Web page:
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Another One From Flaherty


Fri, Nov 15th, 2002
Posted in Columnists

I was reading one of my Spanish textbooks yesterday in an effort to restore my vocabulary when I realized that my Spanish texts are over fifty years old. If I am going to be able to speak in that language, I had better buy some new books or at least a Spanish-English dictionary. I also realized that while Spanish is a relatively easy language to learn, English is not. At least the English that is spoken in the United States or as they say in Mexico, Los Estados Unidos.

Let’s take a look at just a few of our words and try to understand just how confusing they must be to someone trying to learn English. Take a look at: To, Too, Two, For, Four, Forty, and New, Knew, News. That is enough to drive a Linguist to drink. The word, To, is usually pronounced Tuh and For is pronounce Fer. If that is the case, why shouldn’t Forty be Ferty?

Why shouldn’t ten times four be Fourty instead of Ferty or Forty? What happened to U and why wasn’t it grandfathered in? New by itself is easy to understand: New hat, New car, New wife and so on, but we must not accept News as the plural of New. But Knew? If we pronounced it the way it is spelled it would sound like Canoe. If Knew or Canoe means to Know, then Know should be pronounced Canow.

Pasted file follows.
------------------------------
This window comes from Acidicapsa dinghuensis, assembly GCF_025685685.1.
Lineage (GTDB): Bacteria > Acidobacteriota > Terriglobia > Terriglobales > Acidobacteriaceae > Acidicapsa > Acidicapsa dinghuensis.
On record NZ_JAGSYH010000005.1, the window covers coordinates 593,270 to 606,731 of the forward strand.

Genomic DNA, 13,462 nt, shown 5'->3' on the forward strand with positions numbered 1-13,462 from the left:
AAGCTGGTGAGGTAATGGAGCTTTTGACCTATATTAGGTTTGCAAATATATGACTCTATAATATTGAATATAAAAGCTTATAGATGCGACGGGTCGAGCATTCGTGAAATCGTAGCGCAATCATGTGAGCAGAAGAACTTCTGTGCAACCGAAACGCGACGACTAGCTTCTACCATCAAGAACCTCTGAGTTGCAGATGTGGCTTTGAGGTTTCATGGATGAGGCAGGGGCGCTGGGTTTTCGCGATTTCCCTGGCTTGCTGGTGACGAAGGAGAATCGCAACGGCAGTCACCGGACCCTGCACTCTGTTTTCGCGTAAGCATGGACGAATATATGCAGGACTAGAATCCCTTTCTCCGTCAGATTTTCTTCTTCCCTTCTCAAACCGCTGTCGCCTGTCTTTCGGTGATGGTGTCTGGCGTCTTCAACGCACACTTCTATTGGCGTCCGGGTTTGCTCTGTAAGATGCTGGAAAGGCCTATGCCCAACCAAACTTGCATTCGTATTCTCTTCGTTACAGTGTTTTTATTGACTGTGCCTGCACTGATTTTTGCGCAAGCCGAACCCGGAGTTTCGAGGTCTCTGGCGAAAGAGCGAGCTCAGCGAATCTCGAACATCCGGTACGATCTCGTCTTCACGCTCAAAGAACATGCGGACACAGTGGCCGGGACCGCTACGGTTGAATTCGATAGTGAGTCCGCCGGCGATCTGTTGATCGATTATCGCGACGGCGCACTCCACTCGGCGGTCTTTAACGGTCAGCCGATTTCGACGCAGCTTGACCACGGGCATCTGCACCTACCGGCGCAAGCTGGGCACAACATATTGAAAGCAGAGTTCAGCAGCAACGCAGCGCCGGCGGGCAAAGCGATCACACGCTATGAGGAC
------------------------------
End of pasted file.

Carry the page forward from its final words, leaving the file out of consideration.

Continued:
News is fresh information concerning something that has recently taken place somewhere somehow. Once we have the News, we Know or Canow something and the News or Canoes would no longer be considered as Canoes. We must realize that News or Canoes is neither singular or plural even though we sometimes ask, “What’s New or Canoe?”

I don’t know about you, but I am going to wish that I had stuck with my Spanish lessons and left the study of English to the British who started it all. To make matters worse, my wife has just read what I have written so far, and informed me that if I have nothing better to do with my time, she has a few things in mind. It appears that I won’t get back to my Spanish lessons for a week or two since I am going to be occupied cleaning out the garage, re-arranging the mess in the basement, and sorting out my sock drawer. Hasta la vista.

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